Threat Actors Use Canva Templates for Credential Phishing
By Ala Dabat Cofense Phishing Defense Center
Over the past weeks, the Cofense Phishing Defense Center (PDC) has seen an increase in the number of attackers deploying Australian design platform Canva in their attempts to trick unwitting recipients into giving up their login credentials for a number of well-known email platforms. Canva lets users design and create graphically driven content such as presentations and other visual content, which has allowed malicious actors to move away from platforms such as Google Docs and Dropbox to harvest sensitive user data through powerfully driven phishing campaigns.
Examples of these attacks vary, although we have seen an increase in the number of malicious PDF files with embedded links that redirect targets to phishing websites hosted on Canva. Canva is in turn used to host image files used as a launch pad, redirecting targets to malicious websites designed to harvest user credentials via cloned landing pages.
We have noticed that this method of delivery has been employed by hackers to bypass traditional SEG filtering by keeping the content of the email very simple so as to fly under the radar of detection engines. This use of attachments and simply designed phishing emails is nothing new; however we are seeing an increase in the number of Canva hosted malicious images employing this method of delivery.
Figure 1: Email with malicious PDF attachment
The attachment is a malicious PDF file purporting to be from Microsoft, which then loads via the recipient’s browser as a local file with an embedded link redirecting the recipient to the malicious Canva image landing page.
Figure 2: Malicious PDF redirecting targets to Canva hosted malicious image
Once the recipient has clicked on the link, they are redirected to an image hosted on Canva, which includes a link directing to the phishing landing page. Note that as a method of garnering further legitimacy, the image claims to have been scanned by antivirus giving the recipient a further sense of security.
Figure 3: “OneDrive” landing page hosted on Canva’s design platform
Once the recipient clicks the link to view the bogus PDF document, they are then redirected to an official looking Microsoft webpage (Figure 4) where they are encouraged to enter sensitive data in order to view the document.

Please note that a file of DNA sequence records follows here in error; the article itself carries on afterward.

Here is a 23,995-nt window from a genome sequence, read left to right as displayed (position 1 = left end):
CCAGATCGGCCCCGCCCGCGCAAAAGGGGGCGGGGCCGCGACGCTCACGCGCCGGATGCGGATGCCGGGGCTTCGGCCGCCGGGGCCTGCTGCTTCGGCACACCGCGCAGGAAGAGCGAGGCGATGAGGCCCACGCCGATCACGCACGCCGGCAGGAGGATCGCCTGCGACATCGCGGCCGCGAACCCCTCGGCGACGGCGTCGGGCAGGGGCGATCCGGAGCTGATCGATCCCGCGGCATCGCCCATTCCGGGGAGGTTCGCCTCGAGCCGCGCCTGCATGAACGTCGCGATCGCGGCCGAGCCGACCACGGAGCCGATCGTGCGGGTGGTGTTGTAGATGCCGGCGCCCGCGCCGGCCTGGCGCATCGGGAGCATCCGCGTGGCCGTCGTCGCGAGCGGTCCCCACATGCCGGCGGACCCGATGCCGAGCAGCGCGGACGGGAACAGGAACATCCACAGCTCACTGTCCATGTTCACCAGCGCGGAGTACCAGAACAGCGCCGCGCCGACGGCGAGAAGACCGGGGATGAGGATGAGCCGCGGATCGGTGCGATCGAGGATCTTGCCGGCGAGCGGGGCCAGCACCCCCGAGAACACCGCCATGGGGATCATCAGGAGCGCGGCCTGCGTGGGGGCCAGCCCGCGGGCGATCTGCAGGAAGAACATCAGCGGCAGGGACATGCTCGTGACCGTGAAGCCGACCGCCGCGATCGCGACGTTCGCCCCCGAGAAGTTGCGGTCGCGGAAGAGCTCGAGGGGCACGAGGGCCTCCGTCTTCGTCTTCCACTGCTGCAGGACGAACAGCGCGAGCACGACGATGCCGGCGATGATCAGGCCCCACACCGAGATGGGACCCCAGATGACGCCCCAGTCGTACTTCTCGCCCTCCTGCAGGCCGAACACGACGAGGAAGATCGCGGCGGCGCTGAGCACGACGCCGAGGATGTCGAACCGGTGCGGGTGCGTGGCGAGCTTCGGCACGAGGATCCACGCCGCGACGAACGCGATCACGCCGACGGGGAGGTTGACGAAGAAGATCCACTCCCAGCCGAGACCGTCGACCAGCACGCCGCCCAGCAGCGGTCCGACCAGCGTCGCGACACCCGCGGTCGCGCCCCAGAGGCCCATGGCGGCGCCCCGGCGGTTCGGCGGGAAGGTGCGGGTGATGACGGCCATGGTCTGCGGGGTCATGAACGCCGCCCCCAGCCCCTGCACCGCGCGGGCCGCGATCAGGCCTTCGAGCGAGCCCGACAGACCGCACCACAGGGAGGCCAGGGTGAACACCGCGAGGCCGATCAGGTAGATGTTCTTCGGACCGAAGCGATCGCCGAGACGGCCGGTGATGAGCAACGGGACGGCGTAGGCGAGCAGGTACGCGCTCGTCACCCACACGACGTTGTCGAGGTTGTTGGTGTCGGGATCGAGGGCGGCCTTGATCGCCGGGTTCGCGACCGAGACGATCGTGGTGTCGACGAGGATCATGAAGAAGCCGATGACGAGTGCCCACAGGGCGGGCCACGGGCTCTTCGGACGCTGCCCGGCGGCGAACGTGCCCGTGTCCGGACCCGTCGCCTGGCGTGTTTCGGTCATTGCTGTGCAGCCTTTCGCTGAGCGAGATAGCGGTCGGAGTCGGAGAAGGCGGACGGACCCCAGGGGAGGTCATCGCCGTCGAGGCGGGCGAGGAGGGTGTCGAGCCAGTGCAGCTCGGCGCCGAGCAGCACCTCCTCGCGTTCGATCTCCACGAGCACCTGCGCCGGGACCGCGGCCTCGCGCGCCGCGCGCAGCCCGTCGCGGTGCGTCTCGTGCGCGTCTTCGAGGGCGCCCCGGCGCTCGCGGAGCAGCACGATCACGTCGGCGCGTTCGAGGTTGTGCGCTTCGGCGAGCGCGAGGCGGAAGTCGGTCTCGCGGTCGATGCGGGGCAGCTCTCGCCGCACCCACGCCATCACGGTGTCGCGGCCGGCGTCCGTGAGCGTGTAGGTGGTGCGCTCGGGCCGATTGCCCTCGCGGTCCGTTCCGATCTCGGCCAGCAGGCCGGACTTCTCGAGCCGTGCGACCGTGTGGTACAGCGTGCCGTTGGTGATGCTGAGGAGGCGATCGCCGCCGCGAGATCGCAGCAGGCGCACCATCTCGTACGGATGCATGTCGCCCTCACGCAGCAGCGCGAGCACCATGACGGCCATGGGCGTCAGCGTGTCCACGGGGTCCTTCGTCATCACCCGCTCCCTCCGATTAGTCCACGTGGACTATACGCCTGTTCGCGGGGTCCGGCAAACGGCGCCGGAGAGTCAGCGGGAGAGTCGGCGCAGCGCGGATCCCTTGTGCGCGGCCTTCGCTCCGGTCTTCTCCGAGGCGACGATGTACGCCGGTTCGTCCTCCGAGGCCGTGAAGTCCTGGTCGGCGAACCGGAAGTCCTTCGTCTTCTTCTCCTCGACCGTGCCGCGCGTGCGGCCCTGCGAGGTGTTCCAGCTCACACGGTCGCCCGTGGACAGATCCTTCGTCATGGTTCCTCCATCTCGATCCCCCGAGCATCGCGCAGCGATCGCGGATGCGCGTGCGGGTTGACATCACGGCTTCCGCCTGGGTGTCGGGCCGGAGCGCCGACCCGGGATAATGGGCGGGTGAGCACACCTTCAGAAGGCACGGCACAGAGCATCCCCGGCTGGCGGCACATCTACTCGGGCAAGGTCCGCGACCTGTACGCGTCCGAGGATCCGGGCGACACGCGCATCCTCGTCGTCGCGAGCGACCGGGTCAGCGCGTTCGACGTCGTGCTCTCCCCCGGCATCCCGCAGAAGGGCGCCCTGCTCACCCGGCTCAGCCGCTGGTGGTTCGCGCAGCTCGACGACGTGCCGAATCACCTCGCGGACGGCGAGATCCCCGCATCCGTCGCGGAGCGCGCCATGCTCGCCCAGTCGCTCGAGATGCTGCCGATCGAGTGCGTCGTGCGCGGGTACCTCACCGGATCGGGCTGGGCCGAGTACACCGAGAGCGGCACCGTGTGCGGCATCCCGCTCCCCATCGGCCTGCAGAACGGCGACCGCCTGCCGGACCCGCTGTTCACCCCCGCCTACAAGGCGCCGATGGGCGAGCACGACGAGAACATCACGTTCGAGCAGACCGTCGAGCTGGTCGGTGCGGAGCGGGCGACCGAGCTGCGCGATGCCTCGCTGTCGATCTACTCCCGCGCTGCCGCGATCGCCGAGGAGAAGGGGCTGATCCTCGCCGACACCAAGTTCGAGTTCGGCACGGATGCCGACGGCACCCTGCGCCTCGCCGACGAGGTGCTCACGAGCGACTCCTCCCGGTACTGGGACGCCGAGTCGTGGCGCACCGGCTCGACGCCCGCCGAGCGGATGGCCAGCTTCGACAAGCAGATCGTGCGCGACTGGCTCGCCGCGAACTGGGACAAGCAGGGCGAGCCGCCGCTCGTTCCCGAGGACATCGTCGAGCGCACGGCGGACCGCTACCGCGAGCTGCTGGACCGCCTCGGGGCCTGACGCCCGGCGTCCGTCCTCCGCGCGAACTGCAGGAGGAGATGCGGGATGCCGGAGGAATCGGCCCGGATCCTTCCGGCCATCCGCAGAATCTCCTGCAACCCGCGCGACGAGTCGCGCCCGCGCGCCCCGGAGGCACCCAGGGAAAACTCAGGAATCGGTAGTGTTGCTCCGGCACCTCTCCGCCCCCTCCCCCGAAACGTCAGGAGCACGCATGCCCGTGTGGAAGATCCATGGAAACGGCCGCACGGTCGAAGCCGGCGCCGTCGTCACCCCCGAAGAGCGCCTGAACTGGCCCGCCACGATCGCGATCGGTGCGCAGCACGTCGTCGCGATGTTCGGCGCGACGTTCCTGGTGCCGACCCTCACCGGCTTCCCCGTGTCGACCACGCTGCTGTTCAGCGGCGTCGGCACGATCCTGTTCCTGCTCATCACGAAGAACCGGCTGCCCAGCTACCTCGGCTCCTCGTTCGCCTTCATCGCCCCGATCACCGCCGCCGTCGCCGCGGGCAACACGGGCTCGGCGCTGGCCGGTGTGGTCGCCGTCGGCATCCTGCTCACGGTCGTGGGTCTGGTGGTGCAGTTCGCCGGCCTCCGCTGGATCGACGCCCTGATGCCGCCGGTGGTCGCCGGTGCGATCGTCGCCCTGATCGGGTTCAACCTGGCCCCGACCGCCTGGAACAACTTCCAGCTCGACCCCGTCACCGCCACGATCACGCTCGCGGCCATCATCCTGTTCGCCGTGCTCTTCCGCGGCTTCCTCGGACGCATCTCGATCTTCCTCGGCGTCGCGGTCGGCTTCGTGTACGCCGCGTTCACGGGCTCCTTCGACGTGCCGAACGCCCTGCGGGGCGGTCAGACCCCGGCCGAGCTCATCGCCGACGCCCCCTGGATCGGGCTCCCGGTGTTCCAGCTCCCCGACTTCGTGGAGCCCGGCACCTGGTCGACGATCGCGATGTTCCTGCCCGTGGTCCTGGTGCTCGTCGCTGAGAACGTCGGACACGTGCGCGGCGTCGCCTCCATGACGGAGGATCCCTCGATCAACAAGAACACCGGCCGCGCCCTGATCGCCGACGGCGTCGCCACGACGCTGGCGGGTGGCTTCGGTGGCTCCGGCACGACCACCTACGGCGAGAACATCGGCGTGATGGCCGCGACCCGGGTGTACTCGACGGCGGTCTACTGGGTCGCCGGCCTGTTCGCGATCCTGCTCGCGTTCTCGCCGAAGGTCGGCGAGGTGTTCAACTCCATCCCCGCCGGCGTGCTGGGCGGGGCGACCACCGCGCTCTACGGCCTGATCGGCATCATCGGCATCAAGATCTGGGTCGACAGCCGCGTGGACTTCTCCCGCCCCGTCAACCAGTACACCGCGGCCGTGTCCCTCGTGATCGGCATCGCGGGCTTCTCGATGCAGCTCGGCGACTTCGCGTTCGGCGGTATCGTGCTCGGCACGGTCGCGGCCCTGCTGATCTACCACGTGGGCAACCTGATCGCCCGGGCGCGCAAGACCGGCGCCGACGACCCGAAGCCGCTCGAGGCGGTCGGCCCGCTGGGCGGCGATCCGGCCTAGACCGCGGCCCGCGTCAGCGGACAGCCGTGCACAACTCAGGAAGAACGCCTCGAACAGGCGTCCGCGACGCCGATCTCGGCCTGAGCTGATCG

Figure 4: Redirect to an official looking site purporting to be Microsoft OneDrive for business.
Aside from attachments the PDC has also seen different variations in the methods of delivery, including phishing emails encouraging recipients to click on a malicious link to view documents; it redirects them to a malicious image hosted on Canva.
In the figure below, we can see an example phishing email without a malicious attachment.
Figure 5: A Canva hosted attack with embedded link claiming to be a new ‘Fax Document’
Once recipients click the malicious link, like the previous example, they are redirected to a Canva landing page with a malicious image.
Figure 6: Malicious landing page
Canva is being used by malicious actors as the launchpad for common phishing tactics, applying well known attack vectors and convincing aesthetics for enhanced credibility.
Figure 7: Multiple email provider login pages for credential harvesting
In this instance we opted to log in via the bogus Microsoft Outlook login option. Once the recipients have entered their credentials, the credentials are harvested to a database.
Figure 8: Example login page, Microsoft Outlook, with credible aesthetics
Canva is probably aware of the problem, removing malicious files as and when they’re found but, as our research has concluded, many of these malicious files have remained on Canva’s hosted platform for hours and even days at a time. Sites, such as Google where hackers have traditionally hosted their phishing emails, appear to be a lot faster in detecting and removing them, which is another reason threat actors have begun to exploit the Canva platform.
Indicators of compromise: